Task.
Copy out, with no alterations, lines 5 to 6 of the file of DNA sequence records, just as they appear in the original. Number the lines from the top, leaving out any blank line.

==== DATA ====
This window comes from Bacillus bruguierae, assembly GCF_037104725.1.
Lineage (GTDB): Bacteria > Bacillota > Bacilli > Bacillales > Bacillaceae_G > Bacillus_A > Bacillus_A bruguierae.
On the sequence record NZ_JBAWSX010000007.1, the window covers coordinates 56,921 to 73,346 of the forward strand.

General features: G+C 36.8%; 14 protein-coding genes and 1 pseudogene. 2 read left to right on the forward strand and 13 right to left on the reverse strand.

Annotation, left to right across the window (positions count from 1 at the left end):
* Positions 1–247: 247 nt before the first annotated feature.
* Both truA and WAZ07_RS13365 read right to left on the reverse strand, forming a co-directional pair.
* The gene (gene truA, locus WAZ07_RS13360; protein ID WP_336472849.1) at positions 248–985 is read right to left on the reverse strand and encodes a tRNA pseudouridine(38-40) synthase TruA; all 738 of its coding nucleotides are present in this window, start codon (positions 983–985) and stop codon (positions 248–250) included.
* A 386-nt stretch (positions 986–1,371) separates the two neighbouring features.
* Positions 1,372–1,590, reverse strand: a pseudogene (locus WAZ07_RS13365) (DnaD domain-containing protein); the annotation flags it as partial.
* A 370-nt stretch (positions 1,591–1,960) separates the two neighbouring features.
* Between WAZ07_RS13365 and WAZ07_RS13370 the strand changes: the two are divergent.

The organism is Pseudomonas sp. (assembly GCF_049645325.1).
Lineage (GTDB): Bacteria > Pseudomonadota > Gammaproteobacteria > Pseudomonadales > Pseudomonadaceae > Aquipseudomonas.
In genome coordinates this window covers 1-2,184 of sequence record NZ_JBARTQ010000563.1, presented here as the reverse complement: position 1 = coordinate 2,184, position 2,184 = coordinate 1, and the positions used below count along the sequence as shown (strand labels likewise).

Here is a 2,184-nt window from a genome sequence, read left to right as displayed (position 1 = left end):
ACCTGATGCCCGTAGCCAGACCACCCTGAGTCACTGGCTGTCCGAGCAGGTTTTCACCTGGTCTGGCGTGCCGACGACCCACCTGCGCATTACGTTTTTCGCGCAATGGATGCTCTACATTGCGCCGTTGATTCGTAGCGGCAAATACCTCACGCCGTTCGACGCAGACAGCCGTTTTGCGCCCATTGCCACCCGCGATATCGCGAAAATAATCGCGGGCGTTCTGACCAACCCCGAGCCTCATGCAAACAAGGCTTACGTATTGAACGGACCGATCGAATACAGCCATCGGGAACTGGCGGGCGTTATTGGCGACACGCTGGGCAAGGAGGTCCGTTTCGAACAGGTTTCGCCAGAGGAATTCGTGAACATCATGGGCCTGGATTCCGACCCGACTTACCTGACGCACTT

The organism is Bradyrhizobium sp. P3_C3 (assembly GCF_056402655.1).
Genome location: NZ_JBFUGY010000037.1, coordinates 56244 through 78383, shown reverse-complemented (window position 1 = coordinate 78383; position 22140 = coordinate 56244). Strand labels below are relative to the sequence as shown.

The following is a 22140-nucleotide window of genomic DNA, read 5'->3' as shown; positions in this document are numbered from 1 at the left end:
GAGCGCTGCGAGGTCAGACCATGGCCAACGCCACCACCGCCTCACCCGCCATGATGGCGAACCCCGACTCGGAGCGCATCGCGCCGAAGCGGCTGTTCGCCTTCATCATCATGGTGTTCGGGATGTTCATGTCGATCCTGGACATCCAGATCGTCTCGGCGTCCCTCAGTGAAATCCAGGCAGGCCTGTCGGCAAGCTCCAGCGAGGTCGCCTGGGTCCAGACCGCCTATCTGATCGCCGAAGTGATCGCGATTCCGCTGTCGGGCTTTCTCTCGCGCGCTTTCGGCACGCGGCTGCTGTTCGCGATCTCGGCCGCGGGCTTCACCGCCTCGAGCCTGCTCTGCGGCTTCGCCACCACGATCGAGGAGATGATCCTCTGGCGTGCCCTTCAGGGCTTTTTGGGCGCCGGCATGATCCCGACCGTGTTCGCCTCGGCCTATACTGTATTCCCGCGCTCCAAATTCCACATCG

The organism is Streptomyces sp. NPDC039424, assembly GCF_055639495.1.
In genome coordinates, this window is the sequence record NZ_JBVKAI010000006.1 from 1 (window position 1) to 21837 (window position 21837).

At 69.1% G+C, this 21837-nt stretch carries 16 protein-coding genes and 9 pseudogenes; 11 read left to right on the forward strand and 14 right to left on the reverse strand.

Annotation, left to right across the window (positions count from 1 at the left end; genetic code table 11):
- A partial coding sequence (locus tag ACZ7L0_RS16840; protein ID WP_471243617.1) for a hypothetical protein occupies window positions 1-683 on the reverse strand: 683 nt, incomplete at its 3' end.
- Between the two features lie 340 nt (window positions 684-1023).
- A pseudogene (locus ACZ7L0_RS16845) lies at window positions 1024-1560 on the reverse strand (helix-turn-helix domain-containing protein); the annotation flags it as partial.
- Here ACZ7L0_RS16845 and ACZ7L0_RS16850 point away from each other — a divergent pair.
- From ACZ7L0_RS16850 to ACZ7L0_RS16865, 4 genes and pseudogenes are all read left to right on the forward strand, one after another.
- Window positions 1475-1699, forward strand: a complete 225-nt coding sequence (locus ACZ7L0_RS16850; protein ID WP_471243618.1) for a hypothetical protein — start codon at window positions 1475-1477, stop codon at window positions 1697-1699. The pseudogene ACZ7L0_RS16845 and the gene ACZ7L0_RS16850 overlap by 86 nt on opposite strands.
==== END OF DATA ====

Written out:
Annotation, left to right across the window (positions count from 1 at the left end):
* Positions 1–247: 247 nt before the first annotated feature.